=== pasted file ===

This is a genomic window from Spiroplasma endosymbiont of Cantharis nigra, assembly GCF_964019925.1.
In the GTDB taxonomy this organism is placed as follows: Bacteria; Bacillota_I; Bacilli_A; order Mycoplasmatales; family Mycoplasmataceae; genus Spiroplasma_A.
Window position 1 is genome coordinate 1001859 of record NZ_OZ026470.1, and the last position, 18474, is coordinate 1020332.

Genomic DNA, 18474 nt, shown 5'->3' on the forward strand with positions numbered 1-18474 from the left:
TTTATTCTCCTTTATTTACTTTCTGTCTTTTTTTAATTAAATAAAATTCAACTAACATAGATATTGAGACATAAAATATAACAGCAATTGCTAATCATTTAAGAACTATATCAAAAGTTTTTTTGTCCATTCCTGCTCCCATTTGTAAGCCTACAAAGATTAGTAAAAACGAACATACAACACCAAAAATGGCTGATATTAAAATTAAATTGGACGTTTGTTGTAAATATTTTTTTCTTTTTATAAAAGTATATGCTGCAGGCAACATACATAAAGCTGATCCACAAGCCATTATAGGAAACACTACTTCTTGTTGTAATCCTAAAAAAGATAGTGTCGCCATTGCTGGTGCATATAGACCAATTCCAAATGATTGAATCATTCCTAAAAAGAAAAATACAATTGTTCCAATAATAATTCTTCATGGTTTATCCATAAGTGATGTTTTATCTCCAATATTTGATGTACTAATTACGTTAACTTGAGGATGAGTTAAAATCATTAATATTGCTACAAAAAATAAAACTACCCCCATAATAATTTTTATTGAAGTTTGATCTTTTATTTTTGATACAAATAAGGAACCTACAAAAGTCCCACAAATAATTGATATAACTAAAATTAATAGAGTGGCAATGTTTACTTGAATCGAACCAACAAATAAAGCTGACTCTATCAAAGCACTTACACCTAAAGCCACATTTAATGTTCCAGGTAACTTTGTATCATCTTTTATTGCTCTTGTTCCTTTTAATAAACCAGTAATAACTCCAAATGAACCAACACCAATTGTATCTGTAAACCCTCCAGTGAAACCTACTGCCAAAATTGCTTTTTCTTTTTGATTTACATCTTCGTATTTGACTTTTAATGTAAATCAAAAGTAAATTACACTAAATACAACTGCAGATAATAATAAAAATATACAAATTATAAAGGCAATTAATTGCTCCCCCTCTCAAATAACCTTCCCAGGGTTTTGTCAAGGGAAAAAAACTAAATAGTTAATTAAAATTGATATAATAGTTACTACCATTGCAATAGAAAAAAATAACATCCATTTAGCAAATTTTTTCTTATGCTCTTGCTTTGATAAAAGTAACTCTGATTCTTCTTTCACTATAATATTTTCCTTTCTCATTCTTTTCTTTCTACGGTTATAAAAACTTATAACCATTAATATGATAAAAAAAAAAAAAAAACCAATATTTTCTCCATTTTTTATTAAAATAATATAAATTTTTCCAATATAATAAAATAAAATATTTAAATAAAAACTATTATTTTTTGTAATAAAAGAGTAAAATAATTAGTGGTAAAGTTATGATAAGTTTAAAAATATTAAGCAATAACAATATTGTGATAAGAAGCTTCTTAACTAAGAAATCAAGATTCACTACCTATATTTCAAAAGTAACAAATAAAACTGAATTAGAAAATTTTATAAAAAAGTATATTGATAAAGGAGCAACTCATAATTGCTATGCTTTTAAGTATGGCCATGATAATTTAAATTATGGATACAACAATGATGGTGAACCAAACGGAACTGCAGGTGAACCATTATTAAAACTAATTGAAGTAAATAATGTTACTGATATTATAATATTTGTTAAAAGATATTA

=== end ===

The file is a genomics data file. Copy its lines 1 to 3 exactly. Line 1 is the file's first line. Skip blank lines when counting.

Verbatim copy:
This is a genomic window from Spiroplasma endosymbiont of Cantharis nigra, assembly GCF_964019925.1.
In the GTDB taxonomy this organism is placed as follows: Bacteria; Bacillota_I; Bacilli_A; order Mycoplasmatales; family Mycoplasmataceae; genus Spiroplasma_A.
Window position 1 is genome coordinate 1001859 of record NZ_OZ026470.1, and the last position, 18474, is coordinate 1020332.